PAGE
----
At the same time, they make no bones about Clinton’s overwhelming advantage (see previous paragraph), and I doubt the Sanders campaign feels any differently. Although Biden has caught a lot of flak during his vice presidency, there is a general feeling of goodwill toward him within the Democratic Party. I say this not only as an observer, but as a Democrat myself; I’ve written several articles praising Biden over the past few years, and I stand by every one of them. If Biden runs for president, Democrats like me—i.e., individuals who respect him but don’t think he would be the strongest candidate in 2016—would be forced to oppose him. Should he conduct a civil campaign, the chances are we’ll forget about his candidacy shortly after it ends. On the other hand, if he fights fiercely and damages either Clinton or Sanders in the process, the current goodwill could be tainted.
3. Those of us who have supported Biden in the past didn’t anticipate the specific conditions of the 2016 election.
Although pundits like to scoff at Biden’s tendency toward gaffes, his ostensible weakness could, in fact, be one of his greatest strengths. After all, Americans love a good comeback story; Harry Truman’s legendary upset victory over Thomas Dewey in the 1948 presidential election continues to be a favorite of students of political history. Like Biden, Truman made a number of trivial blunders, and was widely disregarded. However, by remaining true to himself and embracing his plain speaking style, Truman defied conventional wisdom—Dewey was favored by nearly all of the pundits of his time—and famously demonstrated that authenticity can triumph over shrewd packaging. While Biden’s likely 2016 opponents are considerably to the right of Dewey ideologically, there is little question that pols like Marco Rubio (R-Fla.), Ted Cruz (R-Texas), and Rand Paul (R-Ky.) could each give Dewey a run for his money in terms of sheer slickness. By following Truman’s example and remaining genuine, Biden would benefit from the contrast with any of them.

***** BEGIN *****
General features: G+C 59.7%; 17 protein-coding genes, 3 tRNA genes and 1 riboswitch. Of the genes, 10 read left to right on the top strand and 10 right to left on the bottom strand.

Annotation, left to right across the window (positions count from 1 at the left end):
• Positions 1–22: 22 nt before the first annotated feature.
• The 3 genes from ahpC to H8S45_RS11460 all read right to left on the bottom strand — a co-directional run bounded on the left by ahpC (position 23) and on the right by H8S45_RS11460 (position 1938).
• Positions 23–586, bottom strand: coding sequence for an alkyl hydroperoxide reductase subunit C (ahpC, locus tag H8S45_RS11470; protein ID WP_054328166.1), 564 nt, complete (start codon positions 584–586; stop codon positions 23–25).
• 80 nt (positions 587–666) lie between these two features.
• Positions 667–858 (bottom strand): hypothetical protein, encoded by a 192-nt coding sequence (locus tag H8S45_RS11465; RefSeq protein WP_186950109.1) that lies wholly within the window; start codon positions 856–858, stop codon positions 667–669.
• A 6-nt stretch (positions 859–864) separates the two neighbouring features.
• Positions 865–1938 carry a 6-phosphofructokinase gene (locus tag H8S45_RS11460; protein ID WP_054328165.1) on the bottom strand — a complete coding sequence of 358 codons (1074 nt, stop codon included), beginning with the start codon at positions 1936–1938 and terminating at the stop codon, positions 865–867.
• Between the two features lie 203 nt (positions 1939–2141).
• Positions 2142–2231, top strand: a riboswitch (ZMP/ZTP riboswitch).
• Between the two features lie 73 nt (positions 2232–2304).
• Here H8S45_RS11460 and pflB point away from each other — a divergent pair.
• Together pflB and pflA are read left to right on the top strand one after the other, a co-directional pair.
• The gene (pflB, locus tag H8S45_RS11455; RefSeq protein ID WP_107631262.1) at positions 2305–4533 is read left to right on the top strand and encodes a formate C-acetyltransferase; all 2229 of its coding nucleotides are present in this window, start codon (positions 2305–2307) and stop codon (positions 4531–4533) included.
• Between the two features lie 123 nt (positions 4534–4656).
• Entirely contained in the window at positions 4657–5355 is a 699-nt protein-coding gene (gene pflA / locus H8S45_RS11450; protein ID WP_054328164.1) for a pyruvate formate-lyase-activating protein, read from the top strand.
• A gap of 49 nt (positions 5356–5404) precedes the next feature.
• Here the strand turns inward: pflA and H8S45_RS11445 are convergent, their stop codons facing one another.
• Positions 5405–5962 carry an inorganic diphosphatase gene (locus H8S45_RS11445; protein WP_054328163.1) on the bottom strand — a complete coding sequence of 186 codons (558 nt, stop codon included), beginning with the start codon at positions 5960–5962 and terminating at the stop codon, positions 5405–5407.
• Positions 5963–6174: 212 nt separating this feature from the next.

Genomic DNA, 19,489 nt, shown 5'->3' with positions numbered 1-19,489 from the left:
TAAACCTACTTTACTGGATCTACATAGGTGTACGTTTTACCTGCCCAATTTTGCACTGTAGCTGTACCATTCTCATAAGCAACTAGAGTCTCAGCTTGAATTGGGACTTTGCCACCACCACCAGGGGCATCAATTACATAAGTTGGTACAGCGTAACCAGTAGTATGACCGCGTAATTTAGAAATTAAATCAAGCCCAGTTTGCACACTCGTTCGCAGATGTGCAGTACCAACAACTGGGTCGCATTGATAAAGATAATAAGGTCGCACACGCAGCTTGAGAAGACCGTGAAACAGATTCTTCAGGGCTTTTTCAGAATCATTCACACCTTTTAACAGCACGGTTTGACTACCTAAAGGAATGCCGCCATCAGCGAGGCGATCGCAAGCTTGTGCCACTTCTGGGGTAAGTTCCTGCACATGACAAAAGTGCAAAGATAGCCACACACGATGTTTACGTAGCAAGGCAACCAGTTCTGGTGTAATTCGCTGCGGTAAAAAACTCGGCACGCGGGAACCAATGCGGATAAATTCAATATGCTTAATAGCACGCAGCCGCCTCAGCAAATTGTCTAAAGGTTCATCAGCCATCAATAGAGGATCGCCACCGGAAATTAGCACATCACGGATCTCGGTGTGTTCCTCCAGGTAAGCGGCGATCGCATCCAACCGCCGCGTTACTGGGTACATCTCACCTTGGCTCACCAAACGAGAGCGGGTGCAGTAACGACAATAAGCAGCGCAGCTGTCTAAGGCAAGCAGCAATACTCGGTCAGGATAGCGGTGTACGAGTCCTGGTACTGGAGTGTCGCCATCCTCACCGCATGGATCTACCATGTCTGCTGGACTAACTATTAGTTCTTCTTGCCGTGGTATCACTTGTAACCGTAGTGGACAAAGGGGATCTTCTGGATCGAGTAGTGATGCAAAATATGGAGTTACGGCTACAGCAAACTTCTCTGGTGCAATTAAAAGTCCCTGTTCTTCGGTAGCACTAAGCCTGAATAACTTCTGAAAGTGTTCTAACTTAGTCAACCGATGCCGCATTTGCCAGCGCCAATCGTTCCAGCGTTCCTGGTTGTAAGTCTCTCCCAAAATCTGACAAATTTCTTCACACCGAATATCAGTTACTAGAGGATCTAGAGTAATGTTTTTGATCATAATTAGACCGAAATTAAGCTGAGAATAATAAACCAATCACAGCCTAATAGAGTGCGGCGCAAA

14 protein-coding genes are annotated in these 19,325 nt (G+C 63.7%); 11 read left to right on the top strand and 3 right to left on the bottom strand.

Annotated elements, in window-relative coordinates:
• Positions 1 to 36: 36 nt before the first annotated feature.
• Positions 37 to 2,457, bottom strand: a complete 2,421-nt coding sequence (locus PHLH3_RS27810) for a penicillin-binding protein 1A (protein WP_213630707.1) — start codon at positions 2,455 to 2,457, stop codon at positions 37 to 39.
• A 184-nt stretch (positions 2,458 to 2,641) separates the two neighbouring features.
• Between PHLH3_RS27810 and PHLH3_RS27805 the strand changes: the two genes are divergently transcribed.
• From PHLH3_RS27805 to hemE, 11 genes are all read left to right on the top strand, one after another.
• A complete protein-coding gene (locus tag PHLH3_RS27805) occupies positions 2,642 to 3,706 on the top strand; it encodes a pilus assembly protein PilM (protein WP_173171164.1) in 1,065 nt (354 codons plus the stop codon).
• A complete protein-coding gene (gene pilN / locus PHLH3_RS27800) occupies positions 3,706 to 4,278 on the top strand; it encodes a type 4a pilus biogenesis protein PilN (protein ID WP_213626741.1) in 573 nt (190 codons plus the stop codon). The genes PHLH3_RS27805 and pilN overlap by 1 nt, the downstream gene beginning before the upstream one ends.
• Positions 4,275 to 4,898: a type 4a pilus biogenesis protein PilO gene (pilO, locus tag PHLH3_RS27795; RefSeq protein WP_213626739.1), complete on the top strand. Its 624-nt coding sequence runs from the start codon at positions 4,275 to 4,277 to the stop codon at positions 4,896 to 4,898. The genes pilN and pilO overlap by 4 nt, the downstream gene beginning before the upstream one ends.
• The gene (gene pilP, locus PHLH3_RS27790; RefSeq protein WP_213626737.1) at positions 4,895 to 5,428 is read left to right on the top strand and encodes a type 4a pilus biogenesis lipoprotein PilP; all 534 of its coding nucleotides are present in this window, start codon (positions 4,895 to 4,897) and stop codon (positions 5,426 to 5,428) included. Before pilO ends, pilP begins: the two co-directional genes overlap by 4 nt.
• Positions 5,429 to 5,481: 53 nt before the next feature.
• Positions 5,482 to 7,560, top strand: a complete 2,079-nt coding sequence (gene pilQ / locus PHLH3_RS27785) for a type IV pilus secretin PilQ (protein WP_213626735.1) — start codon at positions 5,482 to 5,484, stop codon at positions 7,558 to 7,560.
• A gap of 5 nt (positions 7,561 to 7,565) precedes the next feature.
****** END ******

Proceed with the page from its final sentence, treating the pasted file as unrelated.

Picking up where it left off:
As you may have guessed, this was an op-ed that encouraged Biden to seek the presidency in 2016 (it also cited his extensive political experience and poignant personal story). Its major flaw was the notion that “slickness” is a bad thing in politics these days.
That assessment may have been overly optimistic. While I’m not defending all of Biden’s gaffes, the reality is that a political climate that focuses so extensively on the negatives in a politician’s personal style—their quirks, their minor errors, etc.—is one that, like it or not, values a certain element of slickness. Even so-called “straight shooters” from both parties deliberately hone their would-be candor so as to appeal to the largest possible audience within their own parties (see Donald Trump on the right).
That’s the bottom line: In this political culture, a politician like Biden is simply the wrong fit.